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October 20

Game Night Activities for Children with Autism

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Staying up and playing games with the whole family is the night before a day off is loads of fun. But did you know game nights offer more benefits than just a good time?

Game nights can help children develop their social and communication skills, especially those with autism. 

That’s not to say that every game night activity will help your child. But with a bit of modification, any game can be turned into an autism-friendly growth activity. 

We’ll give you our top 3 picks for game night activities soon. But first, let’s talk about the benefits of the entire family playing together!

Benefits of Family Game Night

First off, play is often described as the “work” of childhood.

It helps kids make friends, get a grasp of group behaviors, learn social skills, practice turn-taking, cooperation, and perhaps most importantly, have some fun!

Apart from the ones already mentioned above, family game nights have three major benefits:

1. A Way for Siblings to Connect

One of the biggest benefits of family game nights is the impact on sibling relationships.

Many kids have no problem going their own way throughout the day. Between electronics, homework, and friends in the neighborhood, it is easy for siblings to grow apart.

Getting together once a week over games everyone loves is a great way to refocus on family relationships. For this purpose, games that involve teamwork work best because they’re not competitive.

2. A Way to Develop Problem Solving and Motor Skills

On top of giving you an opportunity to spend quality time with your kids, game night allows you to help your kids develop their problem-solving skills.

Whether you teach them how to solve puzzles or play a new game, you help them develop invaluable problem-solving skills that will serve them well throughout the rest of their lives.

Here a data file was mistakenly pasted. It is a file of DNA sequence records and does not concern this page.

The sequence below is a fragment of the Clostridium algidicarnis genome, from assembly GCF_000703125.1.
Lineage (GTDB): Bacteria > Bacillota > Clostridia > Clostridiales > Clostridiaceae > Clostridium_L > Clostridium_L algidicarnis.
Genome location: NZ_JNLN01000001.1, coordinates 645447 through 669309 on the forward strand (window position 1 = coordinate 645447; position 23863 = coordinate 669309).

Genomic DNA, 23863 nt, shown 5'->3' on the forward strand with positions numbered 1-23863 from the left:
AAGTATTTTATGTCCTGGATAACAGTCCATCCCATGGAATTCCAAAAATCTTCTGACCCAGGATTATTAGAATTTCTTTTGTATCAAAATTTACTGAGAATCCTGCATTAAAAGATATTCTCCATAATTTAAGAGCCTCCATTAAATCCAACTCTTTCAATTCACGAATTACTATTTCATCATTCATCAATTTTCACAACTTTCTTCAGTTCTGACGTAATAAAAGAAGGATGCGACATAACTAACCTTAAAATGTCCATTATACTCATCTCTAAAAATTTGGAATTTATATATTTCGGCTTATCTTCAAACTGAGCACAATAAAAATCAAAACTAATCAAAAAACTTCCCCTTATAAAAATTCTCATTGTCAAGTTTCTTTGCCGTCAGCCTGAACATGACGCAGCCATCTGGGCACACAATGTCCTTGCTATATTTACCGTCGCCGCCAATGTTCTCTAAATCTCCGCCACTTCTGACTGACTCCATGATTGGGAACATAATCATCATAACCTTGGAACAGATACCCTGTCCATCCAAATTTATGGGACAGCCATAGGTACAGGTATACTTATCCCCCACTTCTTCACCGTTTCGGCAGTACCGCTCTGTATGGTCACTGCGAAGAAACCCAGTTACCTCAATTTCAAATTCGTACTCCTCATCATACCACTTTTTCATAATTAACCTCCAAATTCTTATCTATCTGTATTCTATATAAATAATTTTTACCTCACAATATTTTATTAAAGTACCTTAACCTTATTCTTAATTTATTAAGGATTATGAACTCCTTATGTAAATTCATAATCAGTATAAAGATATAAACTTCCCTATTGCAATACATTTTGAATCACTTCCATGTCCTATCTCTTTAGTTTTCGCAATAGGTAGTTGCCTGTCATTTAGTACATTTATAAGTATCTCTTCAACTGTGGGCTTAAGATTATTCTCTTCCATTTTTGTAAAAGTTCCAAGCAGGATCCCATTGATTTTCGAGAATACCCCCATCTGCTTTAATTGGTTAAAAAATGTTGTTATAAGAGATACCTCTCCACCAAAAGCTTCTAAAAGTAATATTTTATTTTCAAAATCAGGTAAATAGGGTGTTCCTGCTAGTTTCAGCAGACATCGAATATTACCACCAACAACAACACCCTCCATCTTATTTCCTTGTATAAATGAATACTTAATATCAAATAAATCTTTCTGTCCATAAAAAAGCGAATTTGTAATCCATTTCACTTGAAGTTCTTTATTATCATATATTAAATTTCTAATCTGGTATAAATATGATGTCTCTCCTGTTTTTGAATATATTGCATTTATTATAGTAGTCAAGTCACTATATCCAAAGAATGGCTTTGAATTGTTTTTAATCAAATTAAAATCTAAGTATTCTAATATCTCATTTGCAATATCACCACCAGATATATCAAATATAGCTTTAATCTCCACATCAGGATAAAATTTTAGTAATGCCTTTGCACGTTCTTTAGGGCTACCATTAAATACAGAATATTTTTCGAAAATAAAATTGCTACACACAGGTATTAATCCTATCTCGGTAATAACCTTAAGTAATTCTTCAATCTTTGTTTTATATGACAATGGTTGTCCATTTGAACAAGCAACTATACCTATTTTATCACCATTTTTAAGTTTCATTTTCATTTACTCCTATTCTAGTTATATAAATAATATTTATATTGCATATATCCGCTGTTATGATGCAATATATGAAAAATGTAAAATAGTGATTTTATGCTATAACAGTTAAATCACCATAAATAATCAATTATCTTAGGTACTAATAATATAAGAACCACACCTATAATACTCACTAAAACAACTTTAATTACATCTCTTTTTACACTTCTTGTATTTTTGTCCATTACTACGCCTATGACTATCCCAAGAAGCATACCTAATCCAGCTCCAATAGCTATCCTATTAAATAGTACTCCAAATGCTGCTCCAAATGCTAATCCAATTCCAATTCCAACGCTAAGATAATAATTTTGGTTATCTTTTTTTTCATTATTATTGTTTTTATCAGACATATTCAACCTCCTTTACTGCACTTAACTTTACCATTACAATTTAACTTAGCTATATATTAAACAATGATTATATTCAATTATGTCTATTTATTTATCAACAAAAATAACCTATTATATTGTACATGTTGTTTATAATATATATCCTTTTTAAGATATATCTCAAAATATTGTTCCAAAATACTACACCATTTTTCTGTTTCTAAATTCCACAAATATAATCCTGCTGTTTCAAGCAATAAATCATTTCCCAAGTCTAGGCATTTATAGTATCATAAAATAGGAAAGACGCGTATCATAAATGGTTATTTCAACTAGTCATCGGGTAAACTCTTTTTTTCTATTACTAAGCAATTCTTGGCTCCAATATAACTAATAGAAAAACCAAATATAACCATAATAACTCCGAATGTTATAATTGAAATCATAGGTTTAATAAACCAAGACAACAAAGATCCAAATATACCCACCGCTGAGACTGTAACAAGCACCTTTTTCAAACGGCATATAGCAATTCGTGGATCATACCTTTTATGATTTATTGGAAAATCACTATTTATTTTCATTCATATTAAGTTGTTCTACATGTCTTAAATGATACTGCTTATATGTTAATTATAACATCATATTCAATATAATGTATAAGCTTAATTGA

But that’s not all.

A game night not only improves your children’s problem-solving skills, but it also boosts their fine motor skills. That’s because no matter what game they play, there is always some form of motor practice involved.

Between rolling the dice, shuffling cards, and moving pieces on a game board, there’s an abundance of opportunities to put motor skills to the test.

 

Even in Lucky Ducks, your children have to pick up the moving duck and then match it with their chosen shape — both of which involve motor skills. 

In short, every game involves fine motor skills practice. But that doesn’t mean all games are created equal. For the best results, we recommend painting as it’s the most effective way to improve your child’s fine motor skills.

3. A Way to Create Family Traditions

Family game night creates bonds and memories for everyone involved. So when your kids grow up, they may recall the times when everyone in their home would gather to play games together.

They will remember how happy they were, and those memories can be so strong that they may make your children want to carry on the family tradition with their own families.

Plus, you can always get a good laugh out of the fun memories you’ll create together.

Top 3 Game Night Activities for Children With Autism